Last summer, I spent 5 days in Baton Rouge, Louisiana during the height of summer, in a record setting heat wave painting playground games on the blacktop. One of those days it was a mere 105 degrees. What we do for education……
Beside me was a colleague named Tom Grover, the CEO of a playground structure company called Kompan. He flew in from Washington State and I flew in from Southern California.
Approximately 5 hours into my painting and his installing a Free Game Court, as both of us were dripping wet with sweat from the record heat and humidity, he turned to me and ask with a huge grin, “Hey Bossenmeyer, what’s the Ph.D. doing for you now?” We both laughed, as did the other volunteers working alongside us.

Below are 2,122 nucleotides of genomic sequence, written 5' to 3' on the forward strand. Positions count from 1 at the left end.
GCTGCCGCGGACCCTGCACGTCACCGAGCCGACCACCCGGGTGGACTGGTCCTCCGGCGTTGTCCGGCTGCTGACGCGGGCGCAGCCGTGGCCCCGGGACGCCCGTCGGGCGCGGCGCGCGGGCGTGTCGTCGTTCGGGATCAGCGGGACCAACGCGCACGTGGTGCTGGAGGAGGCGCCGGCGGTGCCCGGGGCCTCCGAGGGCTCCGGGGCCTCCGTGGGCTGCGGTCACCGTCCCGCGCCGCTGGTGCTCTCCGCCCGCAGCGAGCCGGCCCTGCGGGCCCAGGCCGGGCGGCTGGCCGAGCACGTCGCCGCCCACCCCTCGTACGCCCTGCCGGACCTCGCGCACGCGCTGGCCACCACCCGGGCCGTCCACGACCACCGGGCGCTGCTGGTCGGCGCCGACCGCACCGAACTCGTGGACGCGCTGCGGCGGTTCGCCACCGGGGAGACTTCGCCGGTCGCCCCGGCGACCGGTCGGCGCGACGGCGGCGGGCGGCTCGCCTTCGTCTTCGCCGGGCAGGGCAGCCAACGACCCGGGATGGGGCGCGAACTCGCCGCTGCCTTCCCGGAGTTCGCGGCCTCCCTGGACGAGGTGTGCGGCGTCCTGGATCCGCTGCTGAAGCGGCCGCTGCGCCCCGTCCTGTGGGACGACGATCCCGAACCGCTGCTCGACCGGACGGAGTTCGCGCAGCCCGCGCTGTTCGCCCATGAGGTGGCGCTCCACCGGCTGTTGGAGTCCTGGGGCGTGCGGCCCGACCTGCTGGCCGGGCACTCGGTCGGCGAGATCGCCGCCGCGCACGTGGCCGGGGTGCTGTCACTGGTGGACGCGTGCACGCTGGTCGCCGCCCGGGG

Teamwork is the ability to work together toward a common vision, the ability to direct individual accomplishment toward organizational objectives. It is the fuel that allows common people to attain uncommon results.
This sets the scene for only 2 of the over 1000 volunteers who worked for a week to rebuild and transform a Louisiana elementary school, which had been taken over by state controllers for failing to make adequate academic progress for 3 consecutive years. The transformational project was part of a new reality TV show airing on NBC called “School Pride.”
The experience was indeed a memorable one for a variety of reasons, besides the heat and humidity. The impetus for our coming together was generated by an invitation to both improve the school, but also to participate in a one-time unique experience of participating in a TV show and viewing production first hand.
People are willing to be paid more to be amused than educated
54 Year Old Lanier Elementary Playground in Disrepair